When reviewing Majaj, for instance, and regarding the significance of self-transformation as a path to global social change (as one, for instance, also centrally advanced in Gloria Anzaldua's poetic and literary praxes centering on her thesis of the simultaneity of self and world change as expressed in her expression, "I change myself, I change the world"), Sazzad writes,
   In my view, maintaining a complex
   existence of being both from 'the
   Iowa farm' and a troubled Arab
   land by following a beacon of light
   for the continuous self-transformation
   towards a better pattern of socio-political
   existence is the root out
   of which this beautiful collection of
   verses branch out....

   Therefore, beauty, not the horror of
   the attacks, is the truth that inspires
   him [Darwish] to knit a strong hope
   in an otherwise bleak war diary.
   That is why we are told not to expect
   the poem to be a journalistic
   report or a detailed record of the invasion.
   Rather, the beauty emanates
   from the pieces of feelings, fragments
   of thoughts, and strings of
   emotions with which Darwish represents
   the collective suffering of
   his people. As with most Darwish
   poems, the personal is political ...


Sazzad is deeply attracted to poets and poetry in the Saidian sense of "amateurism," i.e., a poet that, while being substantively sophisticated, is not detached from people as a professional, but is deeply loving of and dedicated to what he or she does without becoming a professional (ibid.). Sazzad's is also a unique approach to literary studies that strongly favors not severing the poet and the poetry from its social and political context, but embedding it as an integral part of it in terms of the dialectics of simultaneity, of the identity of self and social transformations, and a mode of knowing and changing reality (within and global) in which poetry does not simply reflect reality, but is it, and thus the transformation induced by poetry is at the same time a poetic transformation and revolution in the true senses of the words.

Linda Weber's study may seem at first to have little to do with what Dussel has devoted his life to accomplish. However, a closer reading of Weber's article in the context of the theme of this issue may illustrate well that what one may think at first to be not relevant to a subject matter, may prove to be at its heart. As a teacher, Weber is interested in understanding how she can help her students "deeply learn" about why they have habits they may struggle with. She conducts an exercise in class where students abstain from a habit for a couple of weeks so that they can observe their thoughts and feelings (and sensations) in the process to arrive at a better understanding of themselves and the society in which they live. Her study demonstrates the extent to which even the spacetime of a senior seminar classroom can be transformed into a learning experience through which students realize knowledge is not merely a matter of thinking, but also feeling (and sensing their bodies).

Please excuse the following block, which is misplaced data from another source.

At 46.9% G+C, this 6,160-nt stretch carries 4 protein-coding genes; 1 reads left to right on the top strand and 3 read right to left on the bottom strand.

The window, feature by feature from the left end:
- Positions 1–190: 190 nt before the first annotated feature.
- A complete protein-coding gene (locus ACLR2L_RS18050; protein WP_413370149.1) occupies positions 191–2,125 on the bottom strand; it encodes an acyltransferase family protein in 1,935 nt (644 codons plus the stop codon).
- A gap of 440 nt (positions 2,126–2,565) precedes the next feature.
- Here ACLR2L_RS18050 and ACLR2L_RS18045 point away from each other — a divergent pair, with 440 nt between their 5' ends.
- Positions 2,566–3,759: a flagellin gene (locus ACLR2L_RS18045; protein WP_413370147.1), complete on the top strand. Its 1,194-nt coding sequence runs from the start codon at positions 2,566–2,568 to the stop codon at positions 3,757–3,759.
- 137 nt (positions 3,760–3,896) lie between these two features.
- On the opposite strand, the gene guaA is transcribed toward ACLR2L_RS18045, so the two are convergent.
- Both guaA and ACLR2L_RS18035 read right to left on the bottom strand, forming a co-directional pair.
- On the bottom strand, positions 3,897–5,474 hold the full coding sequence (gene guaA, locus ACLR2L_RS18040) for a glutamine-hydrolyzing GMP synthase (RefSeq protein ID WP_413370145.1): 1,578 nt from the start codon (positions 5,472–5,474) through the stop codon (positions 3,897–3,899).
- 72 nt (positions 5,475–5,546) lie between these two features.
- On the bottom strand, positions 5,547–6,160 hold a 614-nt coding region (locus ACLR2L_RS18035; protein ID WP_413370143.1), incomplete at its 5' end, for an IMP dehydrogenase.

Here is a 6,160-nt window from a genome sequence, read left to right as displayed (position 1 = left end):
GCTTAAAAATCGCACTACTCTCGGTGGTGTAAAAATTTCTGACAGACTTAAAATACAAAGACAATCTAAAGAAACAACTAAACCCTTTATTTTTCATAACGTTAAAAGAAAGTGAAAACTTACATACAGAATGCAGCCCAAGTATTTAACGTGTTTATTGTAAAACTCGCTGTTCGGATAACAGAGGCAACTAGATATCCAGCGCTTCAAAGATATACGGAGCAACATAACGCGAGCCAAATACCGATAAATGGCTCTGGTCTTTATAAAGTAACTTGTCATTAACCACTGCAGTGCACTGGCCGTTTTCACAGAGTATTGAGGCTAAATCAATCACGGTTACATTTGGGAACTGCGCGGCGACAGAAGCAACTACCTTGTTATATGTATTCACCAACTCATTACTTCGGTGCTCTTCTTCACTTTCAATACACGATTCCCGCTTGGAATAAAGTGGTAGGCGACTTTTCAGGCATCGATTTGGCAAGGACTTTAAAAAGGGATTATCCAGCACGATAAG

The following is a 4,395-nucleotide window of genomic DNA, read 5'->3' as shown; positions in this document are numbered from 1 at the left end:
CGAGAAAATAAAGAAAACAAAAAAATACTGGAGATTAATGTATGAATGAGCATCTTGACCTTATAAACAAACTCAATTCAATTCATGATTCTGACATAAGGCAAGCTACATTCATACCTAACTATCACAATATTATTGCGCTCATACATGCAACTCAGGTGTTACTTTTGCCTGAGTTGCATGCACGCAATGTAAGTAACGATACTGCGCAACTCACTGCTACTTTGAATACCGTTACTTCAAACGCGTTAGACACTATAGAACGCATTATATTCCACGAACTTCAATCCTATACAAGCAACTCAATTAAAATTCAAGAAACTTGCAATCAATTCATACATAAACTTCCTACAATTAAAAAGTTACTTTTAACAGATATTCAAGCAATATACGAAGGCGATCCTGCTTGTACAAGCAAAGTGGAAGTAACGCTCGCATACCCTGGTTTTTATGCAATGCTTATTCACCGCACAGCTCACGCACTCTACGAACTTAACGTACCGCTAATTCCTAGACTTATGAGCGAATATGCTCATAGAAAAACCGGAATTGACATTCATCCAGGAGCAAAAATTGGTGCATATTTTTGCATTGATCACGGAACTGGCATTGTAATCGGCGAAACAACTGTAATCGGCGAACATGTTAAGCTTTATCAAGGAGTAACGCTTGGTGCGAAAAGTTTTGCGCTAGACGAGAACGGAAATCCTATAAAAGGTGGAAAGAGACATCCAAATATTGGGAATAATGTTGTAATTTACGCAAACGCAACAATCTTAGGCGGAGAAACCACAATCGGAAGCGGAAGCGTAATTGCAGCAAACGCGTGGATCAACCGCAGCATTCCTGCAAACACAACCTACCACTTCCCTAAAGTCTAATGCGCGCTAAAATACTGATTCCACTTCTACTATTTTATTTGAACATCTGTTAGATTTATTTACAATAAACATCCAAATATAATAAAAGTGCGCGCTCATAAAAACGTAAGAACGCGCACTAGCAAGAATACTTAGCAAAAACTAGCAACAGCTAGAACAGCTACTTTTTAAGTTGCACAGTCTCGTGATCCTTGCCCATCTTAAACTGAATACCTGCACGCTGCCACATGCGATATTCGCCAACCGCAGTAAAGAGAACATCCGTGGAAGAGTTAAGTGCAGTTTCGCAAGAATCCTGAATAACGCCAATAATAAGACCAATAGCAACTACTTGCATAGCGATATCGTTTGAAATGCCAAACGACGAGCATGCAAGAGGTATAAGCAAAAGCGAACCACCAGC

It takes more than thinking to engage in a conversation, since the modes of conversing are also multi-form, and habits can play enormous role in shaping, and limiting, our philosophies and politics in favor of decolonized outcomes in self and broader society. As the saying goes, "the devil is in the detail," and our conceptual and practices all count, even when they take inadvertent turns. I sincerely believe that no significant effort can be made toward anti-Cartesian decoloniality and pluriversal transmodernity, unless we find ways of becoming, first and foremost in our own personal lives and scholarship (to the various extents engaged in), but also as part of the communities to which we belong, aware of our thinking habits that are often accompanied by intellectual inadvertency, since the causes of perpetuation of such habits of thinking cannot be readily found in our thoughts only. They arise from the multiplicities and fragmentations of our being across our thinking-feeling-sensing faculties.

Only a pluriversal epistemology that involves all the pluriversal aspects of our learning faculties can enable us to fully realize what coloniality has done to our nature in a world-history (and not just in the modern) context, and how we can creatively absorb all the liberating aspects of the world's traditions, Eastern and Western, in a pluriversal spirit while discarding the imperial habits of political domination, cultural conversion, and economic exploitation that have been the defining features of imperial practice in world-history.

In his article published in this issue, Dussel advises,

But together with this dissemination of histories and reflection by philosophers of the South--researchers, students, professors, and intellectuals in general--upon the most valuable aspects of their own philosophical traditions, it is also necessary to develop a creative discourse which is properly philosophical in character, and which thus goes beyond mere commentaries on either one's ancestral tradition or that of Europe. This implies contributions that take the reality and history of the treatment of key specific themes in the corresponding regional or local philosophy of the South. Philosophical reflection should enrich these realities critically with one's own tools, and in dialogue with the best expressions of modern European philosophy (which the philosophers of the South must know how to select and incorporate into their own projects of distinct, autonomous thought). All of this should be deployed with an emphasis on producing clear thinking which is well-founded, coherent, and understandable by those responsible for the concrete political, economic, aesthetic, technological, and scientific realities of the countries of the South. In sum, what is aimed at is a proper philosophy, which is both an expression of the South and a useful contribution to its community of reference. (Dussel, p. 15; italics added)